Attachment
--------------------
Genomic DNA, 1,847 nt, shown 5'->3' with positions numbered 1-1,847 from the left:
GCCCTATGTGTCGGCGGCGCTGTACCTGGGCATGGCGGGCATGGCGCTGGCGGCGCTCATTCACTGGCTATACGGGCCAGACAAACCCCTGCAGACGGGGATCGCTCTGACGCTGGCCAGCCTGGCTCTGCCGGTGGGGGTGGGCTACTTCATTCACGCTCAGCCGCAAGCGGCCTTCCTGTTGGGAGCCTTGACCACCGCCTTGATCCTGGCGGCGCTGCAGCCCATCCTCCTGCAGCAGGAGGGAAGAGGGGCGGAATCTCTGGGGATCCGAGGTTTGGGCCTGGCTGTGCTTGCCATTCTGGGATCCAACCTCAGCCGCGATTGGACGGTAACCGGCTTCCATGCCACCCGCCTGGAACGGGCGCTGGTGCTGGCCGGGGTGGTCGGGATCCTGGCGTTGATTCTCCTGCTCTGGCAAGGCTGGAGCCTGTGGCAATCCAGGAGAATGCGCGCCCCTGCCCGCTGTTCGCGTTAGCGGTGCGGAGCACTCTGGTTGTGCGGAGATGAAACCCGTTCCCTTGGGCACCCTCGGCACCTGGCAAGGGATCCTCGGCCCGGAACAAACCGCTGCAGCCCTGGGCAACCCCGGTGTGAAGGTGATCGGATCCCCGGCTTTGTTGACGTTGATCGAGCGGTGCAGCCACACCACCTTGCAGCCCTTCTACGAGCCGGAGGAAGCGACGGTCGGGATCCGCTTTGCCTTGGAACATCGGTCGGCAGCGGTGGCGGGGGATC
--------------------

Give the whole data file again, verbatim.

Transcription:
Genomic DNA, 1,847 nt, shown 5'->3' with positions numbered 1-1,847 from the left:
GCCCTATGTGTCGGCGGCGCTGTACCTGGGCATGGCGGGCATGGCGCTGGCGGCGCTCATTCACTGGCTATACGGGCCAGACAAACCCCTGCAGACGGGGATCGCTCTGACGCTGGCCAGCCTGGCTCTGCCGGTGGGGGTGGGCTACTTCATTCACGCTCAGCCGCAAGCGGCCTTCCTGTTGGGAGCCTTGACCACCGCCTTGATCCTGGCGGCGCTGCAGCCCATCCTCCTGCAGCAGGAGGGAAGAGGGGCGGAATCTCTGGGGATCCGAGGTTTGGGCCTGGCTGTGCTTGCCATTCTGGGATCCAACCTCAGCCGCGATTGGACGGTAACCGGCTTCCATGCCACCCGCCTGGAACGGGCGCTGGTGCTGGCCGGGGTGGTCGGGATCCTGGCGTTGATTCTCCTGCTCTGGCAAGGCTGGAGCCTGTGGCAATCCAGGAGAATGCGCGCCCCTGCCCGCTGTTCGCGTTAGCGGTGCGGAGCACTCTGGTTGTGCGGAGATGAAACCCGTTCCCTTGGGCACCCTCGGCACCTGGCAAGGGATCCTCGGCCCGGAACAAACCGCTGCAGCCCTGGGCAACCCCGGTGTGAAGGTGATCGGATCCCCGGCTTTGTTGACGTTGATCGAGCGGTGCAGCCACACCACCTTGCAGCCCTTCTACGAGCCGGAGGAAGCGACGGTCGGGATCCGCTTTGCCTTGGAACATCGGTCGGCAGCGGTGGCGGGGGATC